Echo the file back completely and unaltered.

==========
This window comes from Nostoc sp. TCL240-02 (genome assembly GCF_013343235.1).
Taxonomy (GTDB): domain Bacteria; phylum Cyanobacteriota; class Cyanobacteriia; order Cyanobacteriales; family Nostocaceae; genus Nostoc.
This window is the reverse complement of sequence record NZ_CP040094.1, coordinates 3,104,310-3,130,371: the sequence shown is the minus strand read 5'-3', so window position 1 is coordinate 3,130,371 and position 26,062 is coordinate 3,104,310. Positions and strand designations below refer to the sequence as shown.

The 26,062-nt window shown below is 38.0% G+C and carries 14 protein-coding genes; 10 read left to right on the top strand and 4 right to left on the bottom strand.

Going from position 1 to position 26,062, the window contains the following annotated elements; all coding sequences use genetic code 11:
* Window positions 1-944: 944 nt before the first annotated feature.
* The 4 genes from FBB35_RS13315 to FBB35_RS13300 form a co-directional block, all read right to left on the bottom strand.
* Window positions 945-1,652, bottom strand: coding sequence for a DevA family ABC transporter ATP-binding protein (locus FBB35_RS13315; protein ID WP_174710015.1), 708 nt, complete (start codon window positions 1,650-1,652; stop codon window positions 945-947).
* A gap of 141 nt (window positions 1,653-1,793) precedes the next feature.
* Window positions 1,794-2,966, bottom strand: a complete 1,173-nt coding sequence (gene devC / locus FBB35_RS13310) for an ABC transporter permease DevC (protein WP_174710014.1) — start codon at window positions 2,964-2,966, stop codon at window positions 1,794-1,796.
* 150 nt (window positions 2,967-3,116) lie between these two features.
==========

This window comes from Nostoc sp. TCL240-02 (genome assembly GCF_013343235.1).
Taxonomy (GTDB): domain Bacteria; phylum Cyanobacteriota; class Cyanobacteriia; order Cyanobacteriales; family Nostocaceae; genus Nostoc.
This window is the reverse complement of sequence record NZ_CP040094.1, coordinates 3,104,310-3,130,371: the sequence shown is the minus strand read 5'-3', so window position 1 is coordinate 3,130,371 and position 26,062 is coordinate 3,104,310. Positions and strand designations below refer to the sequence as shown.

The 26,062-nt window shown below is 38.0% G+C and carries 14 protein-coding genes; 10 read left to right on the top strand and 4 right to left on the bottom strand.

Going from position 1 to position 26,062, the window contains the following annotated elements; all coding sequences use genetic code 11:
* Window positions 1-944: 944 nt before the first annotated feature.
* The 4 genes from FBB35_RS13315 to FBB35_RS13300 form a co-directional block, all read right to left on the bottom strand.
* Window positions 945-1,652, bottom strand: coding sequence for a DevA family ABC transporter ATP-binding protein (locus FBB35_RS13315; protein ID WP_174710015.1), 708 nt, complete (start codon window positions 1,650-1,652; stop codon window positions 945-947).
* A gap of 141 nt (window positions 1,653-1,793) precedes the next feature.
* Window positions 1,794-2,966, bottom strand: a complete 1,173-nt coding sequence (gene devC / locus FBB35_RS13310) for an ABC transporter permease DevC (protein WP_174710014.1) — start codon at window positions 2,964-2,966, stop codon at window positions 1,794-1,796.
* 150 nt (window positions 2,967-3,116) lie between these two features.